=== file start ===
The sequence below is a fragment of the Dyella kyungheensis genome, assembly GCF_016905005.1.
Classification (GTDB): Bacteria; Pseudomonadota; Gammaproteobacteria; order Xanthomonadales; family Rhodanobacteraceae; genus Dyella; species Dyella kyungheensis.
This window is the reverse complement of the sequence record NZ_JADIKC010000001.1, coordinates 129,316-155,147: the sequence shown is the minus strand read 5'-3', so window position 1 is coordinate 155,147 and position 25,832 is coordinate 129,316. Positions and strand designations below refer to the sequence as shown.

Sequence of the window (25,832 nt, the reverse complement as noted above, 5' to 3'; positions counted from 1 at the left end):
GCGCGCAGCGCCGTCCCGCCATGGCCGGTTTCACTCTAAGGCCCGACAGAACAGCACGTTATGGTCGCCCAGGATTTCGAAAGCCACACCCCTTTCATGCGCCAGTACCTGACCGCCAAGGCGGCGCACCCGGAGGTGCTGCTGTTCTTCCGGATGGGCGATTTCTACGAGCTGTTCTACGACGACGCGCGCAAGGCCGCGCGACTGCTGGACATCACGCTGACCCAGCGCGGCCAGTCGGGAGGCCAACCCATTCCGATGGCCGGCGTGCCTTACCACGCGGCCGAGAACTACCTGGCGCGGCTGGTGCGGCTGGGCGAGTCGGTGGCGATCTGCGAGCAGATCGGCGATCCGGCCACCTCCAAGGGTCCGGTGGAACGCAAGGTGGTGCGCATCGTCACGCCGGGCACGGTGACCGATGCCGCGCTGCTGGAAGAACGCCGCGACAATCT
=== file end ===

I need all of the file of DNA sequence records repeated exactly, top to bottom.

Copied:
The sequence below is a fragment of the Dyella kyungheensis genome, assembly GCF_016905005.1.
Classification (GTDB): Bacteria; Pseudomonadota; Gammaproteobacteria; order Xanthomonadales; family Rhodanobacteraceae; genus Dyella; species Dyella kyungheensis.
This window is the reverse complement of the sequence record NZ_JADIKC010000001.1, coordinates 129,316-155,147: the sequence shown is the minus strand read 5'-3', so window position 1 is coordinate 155,147 and position 25,832 is coordinate 129,316. Positions and strand designations below refer to the sequence as shown.

Sequence of the window (25,832 nt, the reverse complement as noted above, 5' to 3'; positions counted from 1 at the left end):
GCGCGCAGCGCCGTCCCGCCATGGCCGGTTTCACTCTAAGGCCCGACAGAACAGCACGTTATGGTCGCCCAGGATTTCGAAAGCCACACCCCTTTCATGCGCCAGTACCTGACCGCCAAGGCGGCGCACCCGGAGGTGCTGCTGTTCTTCCGGATGGGCGATTTCTACGAGCTGTTCTACGACGACGCGCGCAAGGCCGCGCGACTGCTGGACATCACGCTGACCCAGCGCGGCCAGTCGGGAGGCCAACCCATTCCGATGGCCGGCGTGCCTTACCACGCGGCCGAGAACTACCTGGCGCGGCTGGTGCGGCTGGGCGAGTCGGTGGCGATCTGCGAGCAGATCGGCGATCCGGCCACCTCCAAGGGTCCGGTGGAACGCAAGGTGGTGCGCATCGTCACGCCGGGCACGGTGACCGATGCCGCGCTGCTGGAAGAACGCCGCGACAATCT